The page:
Additional cash will also provide opportunities for poor households to invest directly in education (like a voucher or cash transfer) and in productive activities (see World Bank First Tanzania Economic Update). Arguably, such distribution of resources will also lead to an improvement in the living conditions of poor households. This can occur through higher imports (for example clothes from Asia) but also through higher demand for domestic products (food, water, etc.) that will help them to satisfy their basic needs. Such consumption drive is important because it contrast with the behavior from elites that are more likely to save those resources and invest them abroad. From a macroeconomic perspective, such spending will generate a Keynesian multiplier impact that could propel the economy on a faster growth trajectory. Assuming that the State distributes half of it natural gas revenues to people –say around US$1.5 billion, and that their saving rate is 10% and their import propensity equals to 20%, the potential boost GDP growth would be equivalent to 3-4% in the short-term and over 20% in the longer term. This simulation is only illustrative since it omits to account for prices and exchange rates movements, as well as capacity constraints.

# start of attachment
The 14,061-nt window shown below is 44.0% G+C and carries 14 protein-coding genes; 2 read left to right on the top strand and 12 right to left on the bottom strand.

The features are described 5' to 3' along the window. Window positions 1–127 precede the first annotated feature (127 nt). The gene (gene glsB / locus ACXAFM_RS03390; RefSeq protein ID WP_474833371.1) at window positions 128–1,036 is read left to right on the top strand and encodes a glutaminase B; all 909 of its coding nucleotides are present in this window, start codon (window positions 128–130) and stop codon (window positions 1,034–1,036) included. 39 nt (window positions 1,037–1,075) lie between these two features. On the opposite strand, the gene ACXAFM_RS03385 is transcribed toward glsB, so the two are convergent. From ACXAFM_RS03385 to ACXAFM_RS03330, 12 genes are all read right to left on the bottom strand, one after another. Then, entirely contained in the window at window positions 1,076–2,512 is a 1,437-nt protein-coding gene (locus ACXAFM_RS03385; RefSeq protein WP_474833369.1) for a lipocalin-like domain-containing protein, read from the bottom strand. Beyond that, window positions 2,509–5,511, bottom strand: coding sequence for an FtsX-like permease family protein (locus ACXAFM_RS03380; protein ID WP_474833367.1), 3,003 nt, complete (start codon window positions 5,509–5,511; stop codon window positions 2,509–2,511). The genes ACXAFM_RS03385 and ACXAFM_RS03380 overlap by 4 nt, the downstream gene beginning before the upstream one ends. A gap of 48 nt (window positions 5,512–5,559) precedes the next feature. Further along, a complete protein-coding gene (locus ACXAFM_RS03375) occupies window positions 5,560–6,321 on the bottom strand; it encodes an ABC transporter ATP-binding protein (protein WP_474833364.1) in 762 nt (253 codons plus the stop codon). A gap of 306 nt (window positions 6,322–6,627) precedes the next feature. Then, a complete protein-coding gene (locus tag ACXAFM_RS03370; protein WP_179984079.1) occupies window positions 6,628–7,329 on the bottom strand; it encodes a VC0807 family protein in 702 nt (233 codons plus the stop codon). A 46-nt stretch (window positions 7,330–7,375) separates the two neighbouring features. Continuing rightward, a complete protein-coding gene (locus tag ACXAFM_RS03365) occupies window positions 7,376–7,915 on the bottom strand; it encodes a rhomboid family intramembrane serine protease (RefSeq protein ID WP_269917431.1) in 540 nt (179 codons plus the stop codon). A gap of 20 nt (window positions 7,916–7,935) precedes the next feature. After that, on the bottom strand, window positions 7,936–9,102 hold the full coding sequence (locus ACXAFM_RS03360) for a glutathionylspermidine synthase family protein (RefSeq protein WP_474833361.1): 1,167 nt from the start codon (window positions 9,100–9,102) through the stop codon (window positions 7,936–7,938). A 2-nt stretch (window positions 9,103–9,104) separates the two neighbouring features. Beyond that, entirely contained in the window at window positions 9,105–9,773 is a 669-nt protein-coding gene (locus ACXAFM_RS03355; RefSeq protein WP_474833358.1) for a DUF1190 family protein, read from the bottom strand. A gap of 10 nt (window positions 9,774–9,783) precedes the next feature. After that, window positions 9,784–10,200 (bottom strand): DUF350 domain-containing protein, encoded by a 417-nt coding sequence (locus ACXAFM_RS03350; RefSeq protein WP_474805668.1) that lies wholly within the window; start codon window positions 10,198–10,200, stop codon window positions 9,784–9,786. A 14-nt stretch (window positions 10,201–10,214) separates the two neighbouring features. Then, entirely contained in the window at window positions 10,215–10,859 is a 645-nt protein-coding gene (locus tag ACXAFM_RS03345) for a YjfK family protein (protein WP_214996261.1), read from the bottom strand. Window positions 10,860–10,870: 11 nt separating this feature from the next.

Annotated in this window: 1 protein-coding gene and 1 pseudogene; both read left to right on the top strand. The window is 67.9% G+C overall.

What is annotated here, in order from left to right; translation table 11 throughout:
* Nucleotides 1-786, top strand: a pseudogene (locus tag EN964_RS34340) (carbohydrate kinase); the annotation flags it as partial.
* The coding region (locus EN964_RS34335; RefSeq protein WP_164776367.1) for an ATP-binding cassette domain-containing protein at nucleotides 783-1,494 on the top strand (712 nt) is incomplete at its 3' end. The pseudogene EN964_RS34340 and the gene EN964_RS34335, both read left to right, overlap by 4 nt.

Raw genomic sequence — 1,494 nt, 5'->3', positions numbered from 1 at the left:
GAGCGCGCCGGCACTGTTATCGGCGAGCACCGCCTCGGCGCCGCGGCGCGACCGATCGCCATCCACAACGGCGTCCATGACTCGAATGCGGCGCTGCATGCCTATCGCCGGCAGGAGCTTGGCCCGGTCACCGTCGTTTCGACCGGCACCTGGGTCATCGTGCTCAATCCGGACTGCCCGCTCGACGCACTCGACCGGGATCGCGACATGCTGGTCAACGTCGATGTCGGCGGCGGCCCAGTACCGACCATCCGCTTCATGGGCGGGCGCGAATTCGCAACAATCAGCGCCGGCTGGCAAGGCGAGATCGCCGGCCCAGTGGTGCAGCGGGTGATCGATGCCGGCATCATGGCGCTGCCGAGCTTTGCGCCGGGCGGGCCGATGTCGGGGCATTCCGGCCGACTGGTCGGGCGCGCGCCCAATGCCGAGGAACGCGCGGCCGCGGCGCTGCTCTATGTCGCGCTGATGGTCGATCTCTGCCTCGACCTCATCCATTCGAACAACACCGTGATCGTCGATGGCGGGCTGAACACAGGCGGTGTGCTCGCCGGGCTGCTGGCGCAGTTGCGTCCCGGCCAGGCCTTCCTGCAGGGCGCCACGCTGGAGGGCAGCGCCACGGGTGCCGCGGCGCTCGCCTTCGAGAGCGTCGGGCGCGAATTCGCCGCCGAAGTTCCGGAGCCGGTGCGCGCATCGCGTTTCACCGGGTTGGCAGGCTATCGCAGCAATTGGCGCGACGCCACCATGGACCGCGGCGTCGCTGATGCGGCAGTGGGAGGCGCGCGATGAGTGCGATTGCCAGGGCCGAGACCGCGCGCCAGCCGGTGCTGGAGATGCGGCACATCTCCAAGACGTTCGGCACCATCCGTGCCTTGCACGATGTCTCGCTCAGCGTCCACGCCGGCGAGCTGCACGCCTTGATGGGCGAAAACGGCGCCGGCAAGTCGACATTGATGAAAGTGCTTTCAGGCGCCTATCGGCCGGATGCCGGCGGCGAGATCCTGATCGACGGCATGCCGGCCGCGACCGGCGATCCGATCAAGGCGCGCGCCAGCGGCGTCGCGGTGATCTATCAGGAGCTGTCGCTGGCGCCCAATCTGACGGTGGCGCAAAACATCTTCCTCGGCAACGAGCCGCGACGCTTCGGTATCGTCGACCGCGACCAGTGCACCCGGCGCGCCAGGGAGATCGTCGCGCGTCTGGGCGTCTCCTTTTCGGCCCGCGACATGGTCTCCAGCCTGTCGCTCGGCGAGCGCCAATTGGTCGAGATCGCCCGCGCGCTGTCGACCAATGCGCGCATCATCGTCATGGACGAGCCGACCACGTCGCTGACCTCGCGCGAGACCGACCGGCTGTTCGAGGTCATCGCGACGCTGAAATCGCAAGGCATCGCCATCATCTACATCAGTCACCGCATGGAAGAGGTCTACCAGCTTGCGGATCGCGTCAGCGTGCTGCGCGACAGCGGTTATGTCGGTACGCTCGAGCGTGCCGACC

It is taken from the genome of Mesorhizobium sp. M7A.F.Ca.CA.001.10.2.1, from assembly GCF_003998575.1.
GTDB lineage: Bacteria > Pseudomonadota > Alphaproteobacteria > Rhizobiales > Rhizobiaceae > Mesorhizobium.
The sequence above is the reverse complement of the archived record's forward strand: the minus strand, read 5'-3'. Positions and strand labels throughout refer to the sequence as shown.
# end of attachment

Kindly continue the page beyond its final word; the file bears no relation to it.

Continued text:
Transferring money from natural resources may seem unrealistic on practical grounds. But, as stated by Shanta and Marcelo, “debit cards with biometric information cost only a few dollars; the money can also be transferred by cell phone”. The mobile revolution has transformed the lives of Africans, providing not just communications but also basic financial access in the form of phone-based money transfer and storage.

This revolution has been spreading out to Tanzania and many households are now mobile money customers. 
At the beginning of next decade, there should be no technical obstacles to empowering people with the financial management of natural resources –only political constraints. Let us hope that this option will be part of the debate around natural gas that has just begun in Tanzania.